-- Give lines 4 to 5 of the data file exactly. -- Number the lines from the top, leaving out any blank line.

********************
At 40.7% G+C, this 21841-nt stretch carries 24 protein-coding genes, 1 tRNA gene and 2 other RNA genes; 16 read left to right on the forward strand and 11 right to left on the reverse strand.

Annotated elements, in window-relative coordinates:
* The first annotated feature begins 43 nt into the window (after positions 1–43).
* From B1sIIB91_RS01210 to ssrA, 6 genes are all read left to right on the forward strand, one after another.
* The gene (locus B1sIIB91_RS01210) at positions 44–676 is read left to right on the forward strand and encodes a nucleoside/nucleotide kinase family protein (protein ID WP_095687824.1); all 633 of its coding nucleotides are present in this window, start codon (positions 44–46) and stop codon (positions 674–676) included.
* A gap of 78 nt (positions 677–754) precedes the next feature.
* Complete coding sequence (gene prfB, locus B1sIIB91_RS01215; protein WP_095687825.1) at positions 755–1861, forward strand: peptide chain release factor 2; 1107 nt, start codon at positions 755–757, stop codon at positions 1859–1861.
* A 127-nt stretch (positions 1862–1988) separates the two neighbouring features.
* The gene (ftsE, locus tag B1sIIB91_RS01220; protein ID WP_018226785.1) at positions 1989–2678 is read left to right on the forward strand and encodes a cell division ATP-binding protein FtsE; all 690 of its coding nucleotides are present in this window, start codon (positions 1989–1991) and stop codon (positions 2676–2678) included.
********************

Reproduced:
* From B1sIIB91_RS01210 to ssrA, 6 genes are all read left to right on the forward strand, one after another.
* The gene (locus B1sIIB91_RS01210) at positions 44–676 is read left to right on the forward strand and encodes a nucleoside/nucleotide kinase family protein (protein ID WP_095687824.1); all 633 of its coding nucleotides are present in this window, start codon (positions 44–46) and stop codon (positions 674–676) included.